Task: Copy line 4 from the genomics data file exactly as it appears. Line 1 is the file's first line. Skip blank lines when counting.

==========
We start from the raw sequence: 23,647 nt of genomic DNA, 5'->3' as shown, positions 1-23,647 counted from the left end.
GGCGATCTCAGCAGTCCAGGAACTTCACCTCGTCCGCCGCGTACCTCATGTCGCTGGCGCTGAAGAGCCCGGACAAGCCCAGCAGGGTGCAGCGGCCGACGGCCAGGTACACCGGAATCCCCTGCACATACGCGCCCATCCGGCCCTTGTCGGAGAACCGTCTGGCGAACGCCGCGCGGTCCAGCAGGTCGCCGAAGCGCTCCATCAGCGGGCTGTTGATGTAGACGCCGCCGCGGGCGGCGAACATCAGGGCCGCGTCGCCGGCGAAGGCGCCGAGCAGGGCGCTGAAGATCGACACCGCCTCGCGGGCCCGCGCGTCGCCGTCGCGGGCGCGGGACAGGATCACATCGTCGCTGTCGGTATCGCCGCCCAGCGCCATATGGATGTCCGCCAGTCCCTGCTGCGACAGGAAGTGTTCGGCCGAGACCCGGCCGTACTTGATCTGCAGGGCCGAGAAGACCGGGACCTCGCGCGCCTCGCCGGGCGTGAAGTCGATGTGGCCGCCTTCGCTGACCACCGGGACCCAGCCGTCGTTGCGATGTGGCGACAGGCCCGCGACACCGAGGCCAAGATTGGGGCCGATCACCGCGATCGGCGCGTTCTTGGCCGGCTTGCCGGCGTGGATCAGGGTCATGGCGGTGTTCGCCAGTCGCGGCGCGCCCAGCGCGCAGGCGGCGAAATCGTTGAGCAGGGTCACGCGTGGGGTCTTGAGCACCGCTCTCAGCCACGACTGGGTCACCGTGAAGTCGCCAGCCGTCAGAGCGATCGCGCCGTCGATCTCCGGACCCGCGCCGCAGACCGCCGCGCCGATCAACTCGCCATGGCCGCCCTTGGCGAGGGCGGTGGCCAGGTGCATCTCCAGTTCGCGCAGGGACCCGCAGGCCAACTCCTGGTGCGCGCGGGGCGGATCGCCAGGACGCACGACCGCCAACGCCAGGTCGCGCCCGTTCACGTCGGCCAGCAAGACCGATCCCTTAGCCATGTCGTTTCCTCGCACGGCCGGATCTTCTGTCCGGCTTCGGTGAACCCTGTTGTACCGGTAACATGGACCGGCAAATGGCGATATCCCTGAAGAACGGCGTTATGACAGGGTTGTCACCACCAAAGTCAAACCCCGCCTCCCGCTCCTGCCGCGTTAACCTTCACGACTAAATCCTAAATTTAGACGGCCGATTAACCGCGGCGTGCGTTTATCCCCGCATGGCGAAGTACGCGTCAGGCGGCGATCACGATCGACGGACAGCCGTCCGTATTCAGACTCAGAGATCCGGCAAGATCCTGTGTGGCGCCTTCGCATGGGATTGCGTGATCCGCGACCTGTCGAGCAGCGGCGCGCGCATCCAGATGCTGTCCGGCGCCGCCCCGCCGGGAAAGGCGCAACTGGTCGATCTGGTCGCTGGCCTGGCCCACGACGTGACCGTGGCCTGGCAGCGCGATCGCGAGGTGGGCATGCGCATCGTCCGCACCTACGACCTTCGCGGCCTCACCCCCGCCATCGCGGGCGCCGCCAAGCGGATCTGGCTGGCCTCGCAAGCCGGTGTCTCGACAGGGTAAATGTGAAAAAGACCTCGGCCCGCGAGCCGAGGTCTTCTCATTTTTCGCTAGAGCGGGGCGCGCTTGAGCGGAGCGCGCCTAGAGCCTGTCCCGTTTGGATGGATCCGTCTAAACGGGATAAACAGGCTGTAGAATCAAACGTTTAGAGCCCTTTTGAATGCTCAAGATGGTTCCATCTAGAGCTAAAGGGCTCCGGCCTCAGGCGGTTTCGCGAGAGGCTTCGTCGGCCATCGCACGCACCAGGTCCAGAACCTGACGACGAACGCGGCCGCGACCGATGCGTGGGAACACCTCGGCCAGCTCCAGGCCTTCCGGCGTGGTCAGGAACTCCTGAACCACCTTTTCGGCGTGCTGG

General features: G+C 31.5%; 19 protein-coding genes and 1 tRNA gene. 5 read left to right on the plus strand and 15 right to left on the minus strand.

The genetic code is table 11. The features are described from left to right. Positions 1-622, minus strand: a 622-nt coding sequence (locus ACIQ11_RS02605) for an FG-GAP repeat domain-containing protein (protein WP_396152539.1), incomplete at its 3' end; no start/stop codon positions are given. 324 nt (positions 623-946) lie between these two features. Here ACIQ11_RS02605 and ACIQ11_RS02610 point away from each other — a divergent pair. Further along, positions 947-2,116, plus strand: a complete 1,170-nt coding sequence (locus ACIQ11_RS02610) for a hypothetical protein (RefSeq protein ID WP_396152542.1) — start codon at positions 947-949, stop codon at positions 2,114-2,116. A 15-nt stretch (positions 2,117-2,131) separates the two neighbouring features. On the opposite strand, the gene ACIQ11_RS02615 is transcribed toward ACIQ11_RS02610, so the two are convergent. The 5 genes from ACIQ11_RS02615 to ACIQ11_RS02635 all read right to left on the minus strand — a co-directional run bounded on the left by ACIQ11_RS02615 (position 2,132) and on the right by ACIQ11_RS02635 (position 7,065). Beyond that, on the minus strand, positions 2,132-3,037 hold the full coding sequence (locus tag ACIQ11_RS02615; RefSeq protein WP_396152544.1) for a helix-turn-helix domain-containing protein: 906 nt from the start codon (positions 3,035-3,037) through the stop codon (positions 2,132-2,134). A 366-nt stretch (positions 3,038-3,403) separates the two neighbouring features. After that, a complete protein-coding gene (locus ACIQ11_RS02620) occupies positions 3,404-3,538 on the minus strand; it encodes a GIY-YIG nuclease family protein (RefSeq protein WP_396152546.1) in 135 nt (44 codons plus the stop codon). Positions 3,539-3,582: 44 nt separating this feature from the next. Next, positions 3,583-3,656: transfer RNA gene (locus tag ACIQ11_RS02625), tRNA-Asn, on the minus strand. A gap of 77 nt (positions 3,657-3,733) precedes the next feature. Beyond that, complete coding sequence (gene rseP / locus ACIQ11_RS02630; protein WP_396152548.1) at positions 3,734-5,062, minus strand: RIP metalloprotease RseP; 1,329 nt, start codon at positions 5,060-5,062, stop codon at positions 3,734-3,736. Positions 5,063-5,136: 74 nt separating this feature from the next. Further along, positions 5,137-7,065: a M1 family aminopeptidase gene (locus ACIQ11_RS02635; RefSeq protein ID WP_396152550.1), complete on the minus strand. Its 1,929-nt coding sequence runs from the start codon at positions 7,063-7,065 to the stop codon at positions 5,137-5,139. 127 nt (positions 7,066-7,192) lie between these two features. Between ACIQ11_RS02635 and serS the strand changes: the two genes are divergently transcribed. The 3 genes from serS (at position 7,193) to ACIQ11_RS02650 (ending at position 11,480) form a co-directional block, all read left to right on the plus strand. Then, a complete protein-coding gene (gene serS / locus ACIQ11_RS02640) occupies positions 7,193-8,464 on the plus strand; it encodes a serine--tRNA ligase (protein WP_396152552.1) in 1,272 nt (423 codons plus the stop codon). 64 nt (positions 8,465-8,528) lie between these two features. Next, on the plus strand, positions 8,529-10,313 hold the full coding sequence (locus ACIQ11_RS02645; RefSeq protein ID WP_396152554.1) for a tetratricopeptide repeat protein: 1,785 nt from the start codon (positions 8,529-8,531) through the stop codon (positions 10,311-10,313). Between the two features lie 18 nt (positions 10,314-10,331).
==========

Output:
The genetic code is table 11. The features are described from left to right. Positions 1-622, minus strand: a 622-nt coding sequence (locus ACIQ11_RS02605) for an FG-GAP repeat domain-containing protein (protein WP_396152539.1), incomplete at its 3' end; no start/stop codon positions are given. 324 nt (positions 623-946) lie between these two features. Here ACIQ11_RS02605 and ACIQ11_RS02610 point away from each other — a divergent pair. Further along, positions 947-2,116, plus strand: a complete 1,170-nt coding sequence (locus ACIQ11_RS02610) for a hypothetical protein (RefSeq protein ID WP_396152542.1) — start codon at positions 947-949, stop codon at positions 2,114-2,116. A 15-nt stretch (positions 2,117-2,131) separates the two neighbouring features. On the opposite strand, the gene ACIQ11_RS02615 is transcribed toward ACIQ11_RS02610, so the two are convergent. The 5 genes from ACIQ11_RS02615 to ACIQ11_RS02635 all read right to left on the minus strand — a co-directional run bounded on the left by ACIQ11_RS02615 (position 2,132) and on the right by ACIQ11_RS02635 (position 7,065). Beyond that, on the minus strand, positions 2,132-3,037 hold the full coding sequence (locus tag ACIQ11_RS02615; RefSeq protein WP_396152544.1) for a helix-turn-helix domain-containing protein: 906 nt from the start codon (positions 3,035-3,037) through the stop codon (positions 2,132-2,134). A 366-nt stretch (positions 3,038-3,403) separates the two neighbouring features. After that, a complete protein-coding gene (locus ACIQ11_RS02620) occupies positions 3,404-3,538 on the minus strand; it encodes a GIY-YIG nuclease family protein (RefSeq protein WP_396152546.1) in 135 nt (44 codons plus the stop codon). Positions 3,539-3,582: 44 nt separating this feature from the next. Next, positions 3,583-3,656: transfer RNA gene (locus tag ACIQ11_RS02625), tRNA-Asn, on the minus strand. A gap of 77 nt (positions 3,657-3,733) precedes the next feature. Beyond that, complete coding sequence (gene rseP / locus ACIQ11_RS02630; protein WP_396152548.1) at positions 3,734-5,062, minus strand: RIP metalloprotease RseP; 1,329 nt, start codon at positions 5,060-5,062, stop codon at positions 3,734-3,736. Positions 5,063-5,136: 74 nt separating this feature from the next. Further along, positions 5,137-7,065: a M1 family aminopeptidase gene (locus ACIQ11_RS02635; RefSeq protein ID WP_396152550.1), complete on the minus strand. Its 1,929-nt coding sequence runs from the start codon at positions 7,063-7,065 to the stop codon at positions 5,137-5,139. 127 nt (positions 7,066-7,192) lie between these two features. Between ACIQ11_RS02635 and serS the strand changes: the two genes are divergently transcribed. The 3 genes from serS (at position 7,193) to ACIQ11_RS02650 (ending at position 11,480) form a co-directional block, all read left to right on the plus strand. Then, a complete protein-coding gene (gene serS / locus ACIQ11_RS02640) occupies positions 7,193-8,464 on the plus strand; it encodes a serine--tRNA ligase (protein WP_396152552.1) in 1,272 nt (423 codons plus the stop codon). 64 nt (positions 8,465-8,528) lie between these two features. Next, on the plus strand, positions 8,529-10,313 hold the full coding sequence (locus ACIQ11_RS02645; RefSeq protein ID WP_396152554.1) for a tetratricopeptide repeat protein: 1,785 nt from the start codon (positions 8,529-8,531) through the stop codon (positions 10,311-10,313). Between the two features lie 18 nt (positions 10,314-10,331).